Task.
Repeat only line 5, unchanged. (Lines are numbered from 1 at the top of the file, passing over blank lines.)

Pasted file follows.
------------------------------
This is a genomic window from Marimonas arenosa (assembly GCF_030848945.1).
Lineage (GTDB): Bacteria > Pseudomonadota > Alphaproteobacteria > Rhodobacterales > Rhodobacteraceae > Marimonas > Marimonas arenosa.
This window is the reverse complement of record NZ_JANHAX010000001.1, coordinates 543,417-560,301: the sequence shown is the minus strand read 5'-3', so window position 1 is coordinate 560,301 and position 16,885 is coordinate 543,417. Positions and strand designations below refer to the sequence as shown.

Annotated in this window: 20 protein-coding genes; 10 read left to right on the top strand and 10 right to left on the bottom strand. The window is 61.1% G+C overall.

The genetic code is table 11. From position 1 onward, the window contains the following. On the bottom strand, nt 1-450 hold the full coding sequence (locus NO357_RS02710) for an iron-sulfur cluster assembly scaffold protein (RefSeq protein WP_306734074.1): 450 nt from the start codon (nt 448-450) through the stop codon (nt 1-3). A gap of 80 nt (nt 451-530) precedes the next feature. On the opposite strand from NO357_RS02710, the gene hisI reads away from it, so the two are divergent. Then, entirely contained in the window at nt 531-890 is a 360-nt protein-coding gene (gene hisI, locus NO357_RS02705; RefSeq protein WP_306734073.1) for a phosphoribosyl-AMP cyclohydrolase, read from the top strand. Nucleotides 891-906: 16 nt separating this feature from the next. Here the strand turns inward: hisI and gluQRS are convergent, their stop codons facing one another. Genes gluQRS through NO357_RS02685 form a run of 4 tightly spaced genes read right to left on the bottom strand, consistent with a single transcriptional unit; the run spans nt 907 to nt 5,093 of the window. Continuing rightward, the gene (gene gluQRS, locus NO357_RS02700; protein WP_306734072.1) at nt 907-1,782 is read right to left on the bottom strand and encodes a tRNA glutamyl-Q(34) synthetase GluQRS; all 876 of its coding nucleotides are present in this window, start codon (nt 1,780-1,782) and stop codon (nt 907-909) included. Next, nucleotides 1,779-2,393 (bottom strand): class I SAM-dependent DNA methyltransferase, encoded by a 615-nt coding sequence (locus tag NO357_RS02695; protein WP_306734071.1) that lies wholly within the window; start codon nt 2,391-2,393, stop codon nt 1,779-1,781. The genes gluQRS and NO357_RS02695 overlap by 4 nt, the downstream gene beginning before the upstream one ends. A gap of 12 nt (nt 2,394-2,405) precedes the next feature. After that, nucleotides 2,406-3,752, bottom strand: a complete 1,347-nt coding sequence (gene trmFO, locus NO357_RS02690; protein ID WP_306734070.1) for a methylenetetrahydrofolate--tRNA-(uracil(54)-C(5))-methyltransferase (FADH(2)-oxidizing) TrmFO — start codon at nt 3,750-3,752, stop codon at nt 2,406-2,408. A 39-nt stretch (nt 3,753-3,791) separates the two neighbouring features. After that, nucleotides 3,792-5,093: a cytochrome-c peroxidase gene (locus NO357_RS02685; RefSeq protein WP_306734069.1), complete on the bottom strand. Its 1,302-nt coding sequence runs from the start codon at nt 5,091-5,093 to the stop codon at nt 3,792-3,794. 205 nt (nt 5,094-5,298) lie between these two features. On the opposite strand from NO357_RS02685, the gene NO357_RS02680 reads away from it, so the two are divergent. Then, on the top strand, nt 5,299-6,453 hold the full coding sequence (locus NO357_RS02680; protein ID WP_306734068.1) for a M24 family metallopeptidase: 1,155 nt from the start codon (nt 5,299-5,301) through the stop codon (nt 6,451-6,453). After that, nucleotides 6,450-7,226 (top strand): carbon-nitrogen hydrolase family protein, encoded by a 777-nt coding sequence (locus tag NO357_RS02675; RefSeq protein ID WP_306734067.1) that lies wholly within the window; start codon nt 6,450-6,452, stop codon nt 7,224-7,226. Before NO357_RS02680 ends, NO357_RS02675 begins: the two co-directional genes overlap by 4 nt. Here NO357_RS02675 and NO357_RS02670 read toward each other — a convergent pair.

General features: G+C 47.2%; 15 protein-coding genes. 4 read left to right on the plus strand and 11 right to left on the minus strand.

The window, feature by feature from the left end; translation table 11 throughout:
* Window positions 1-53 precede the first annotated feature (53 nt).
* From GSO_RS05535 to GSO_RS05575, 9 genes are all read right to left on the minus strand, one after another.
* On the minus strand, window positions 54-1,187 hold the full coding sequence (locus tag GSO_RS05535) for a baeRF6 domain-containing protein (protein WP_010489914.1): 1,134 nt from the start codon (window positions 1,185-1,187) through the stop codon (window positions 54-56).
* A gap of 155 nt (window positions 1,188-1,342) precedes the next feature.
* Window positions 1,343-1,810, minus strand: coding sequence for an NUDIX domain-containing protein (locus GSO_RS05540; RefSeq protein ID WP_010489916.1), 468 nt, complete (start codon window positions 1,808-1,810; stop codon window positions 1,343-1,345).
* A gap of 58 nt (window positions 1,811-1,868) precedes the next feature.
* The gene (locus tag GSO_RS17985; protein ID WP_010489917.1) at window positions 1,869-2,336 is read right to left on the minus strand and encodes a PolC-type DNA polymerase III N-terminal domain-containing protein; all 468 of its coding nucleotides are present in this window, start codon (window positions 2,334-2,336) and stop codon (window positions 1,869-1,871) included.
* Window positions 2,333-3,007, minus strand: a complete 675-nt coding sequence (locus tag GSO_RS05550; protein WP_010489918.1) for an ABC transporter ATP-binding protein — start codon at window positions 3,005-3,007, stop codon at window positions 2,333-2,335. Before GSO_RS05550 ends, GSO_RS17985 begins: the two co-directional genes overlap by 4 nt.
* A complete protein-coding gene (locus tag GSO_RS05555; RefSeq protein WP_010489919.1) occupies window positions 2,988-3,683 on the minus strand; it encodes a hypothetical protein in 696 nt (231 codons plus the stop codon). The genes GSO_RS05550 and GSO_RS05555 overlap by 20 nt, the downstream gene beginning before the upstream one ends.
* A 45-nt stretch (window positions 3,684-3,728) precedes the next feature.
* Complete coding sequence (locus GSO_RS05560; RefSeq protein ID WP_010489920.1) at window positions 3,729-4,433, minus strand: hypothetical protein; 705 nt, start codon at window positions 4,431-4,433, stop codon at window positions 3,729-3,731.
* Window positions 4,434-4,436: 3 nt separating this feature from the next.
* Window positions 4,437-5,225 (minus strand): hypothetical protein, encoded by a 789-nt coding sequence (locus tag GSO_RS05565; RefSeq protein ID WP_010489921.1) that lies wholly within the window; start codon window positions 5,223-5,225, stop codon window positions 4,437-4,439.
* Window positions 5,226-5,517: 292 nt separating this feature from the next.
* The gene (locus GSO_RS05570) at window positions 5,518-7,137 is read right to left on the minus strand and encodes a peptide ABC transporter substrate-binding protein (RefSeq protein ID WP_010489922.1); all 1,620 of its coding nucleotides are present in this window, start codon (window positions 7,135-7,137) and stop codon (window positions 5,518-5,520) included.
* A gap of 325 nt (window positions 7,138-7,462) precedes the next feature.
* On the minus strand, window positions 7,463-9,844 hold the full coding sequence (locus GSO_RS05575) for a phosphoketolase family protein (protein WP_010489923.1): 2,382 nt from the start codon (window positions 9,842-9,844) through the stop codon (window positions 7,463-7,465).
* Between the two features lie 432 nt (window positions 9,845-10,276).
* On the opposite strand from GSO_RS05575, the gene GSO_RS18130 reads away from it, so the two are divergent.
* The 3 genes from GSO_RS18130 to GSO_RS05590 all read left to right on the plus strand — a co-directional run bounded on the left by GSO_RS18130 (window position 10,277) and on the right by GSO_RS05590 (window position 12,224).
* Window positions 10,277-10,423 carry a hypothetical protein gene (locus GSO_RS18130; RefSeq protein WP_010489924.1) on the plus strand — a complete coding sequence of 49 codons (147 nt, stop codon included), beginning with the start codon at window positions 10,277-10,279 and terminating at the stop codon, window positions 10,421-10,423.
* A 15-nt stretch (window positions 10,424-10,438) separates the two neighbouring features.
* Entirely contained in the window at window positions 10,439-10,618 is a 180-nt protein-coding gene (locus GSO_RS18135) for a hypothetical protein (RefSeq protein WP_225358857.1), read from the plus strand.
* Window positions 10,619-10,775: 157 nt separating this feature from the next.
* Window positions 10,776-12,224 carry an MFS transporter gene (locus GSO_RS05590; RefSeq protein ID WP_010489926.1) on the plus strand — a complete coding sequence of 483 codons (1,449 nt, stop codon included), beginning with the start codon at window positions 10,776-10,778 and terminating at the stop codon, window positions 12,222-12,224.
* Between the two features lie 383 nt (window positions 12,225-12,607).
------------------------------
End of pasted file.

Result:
The genetic code is table 11. From position 1 onward, the window contains the following. On the bottom strand, nt 1-450 hold the full coding sequence (locus NO357_RS02710) for an iron-sulfur cluster assembly scaffold protein (RefSeq protein WP_306734074.1): 450 nt from the start codon (nt 448-450) through the stop codon (nt 1-3). A gap of 80 nt (nt 451-530) precedes the next feature. On the opposite strand from NO357_RS02710, the gene hisI reads away from it, so the two are divergent. Then, entirely contained in the window at nt 531-890 is a 360-nt protein-coding gene (gene hisI, locus NO357_RS02705; RefSeq protein WP_306734073.1) for a phosphoribosyl-AMP cyclohydrolase, read from the top strand. Nucleotides 891-906: 16 nt separating this feature from the next. Here the strand turns inward: hisI and gluQRS are convergent, their stop codons facing one another. Genes gluQRS through NO357_RS02685 form a run of 4 tightly spaced genes read right to left on the bottom strand, consistent with a single transcriptional unit; the run spans nt 907 to nt 5,093 of the window. Continuing rightward, the gene (gene gluQRS, locus NO357_RS02700; protein WP_306734072.1) at nt 907-1,782 is read right to left on the bottom strand and encodes a tRNA glutamyl-Q(34) synthetase GluQRS; all 876 of its coding nucleotides are present in this window, start codon (nt 1,780-1,782) and stop codon (nt 907-909) included. Next, nucleotides 1,779-2,393 (bottom strand): class I SAM-dependent DNA methyltransferase, encoded by a 615-nt coding sequence (locus tag NO357_RS02695; protein WP_306734071.1) that lies wholly within the window; start codon nt 2,391-2,393, stop codon nt 1,779-1,781. The genes gluQRS and NO357_RS02695 overlap by 4 nt, the downstream gene beginning before the upstream one ends. A gap of 12 nt (nt 2,394-2,405) precedes the next feature. After that, nucleotides 2,406-3,752, bottom strand: a complete 1,347-nt coding sequence (gene trmFO, locus NO357_RS02690; protein ID WP_306734070.1) for a methylenetetrahydrofolate--tRNA-(uracil(54)-C(5))-methyltransferase (FADH(2)-oxidizing) TrmFO — start codon at nt 3,750-3,752, stop codon at nt 2,406-2,408. A 39-nt stretch (nt 3,753-3,791) separates the two neighbouring features. After that, nucleotides 3,792-5,093: a cytochrome-c peroxidase gene (locus NO357_RS02685; RefSeq protein WP_306734069.1), complete on the bottom strand. Its 1,302-nt coding sequence runs from the start codon at nt 5,091-5,093 to the stop codon at nt 3,792-3,794. 205 nt (nt 5,094-5,298) lie between these two features. On the opposite strand from NO357_RS02685, the gene NO357_RS02680 reads away from it, so the two are divergent. Then, on the top strand, nt 5,299-6,453 hold the full coding sequence (locus NO357_RS02680; protein ID WP_306734068.1) for a M24 family metallopeptidase: 1,155 nt from the start codon (nt 5,299-5,301) through the stop codon (nt 6,451-6,453). After that, nucleotides 6,450-7,226 (top strand): carbon-nitrogen hydrolase family protein, encoded by a 777-nt coding sequence (locus tag NO357_RS02675; RefSeq protein ID WP_306734067.1) that lies wholly within the window; start codon nt 6,450-6,452, stop codon nt 7,224-7,226. Before NO357_RS02680 ends, NO357_RS02675 begins: the two co-directional genes overlap by 4 nt. Here NO357_RS02675 and NO357_RS02670 read toward each other — a convergent pair.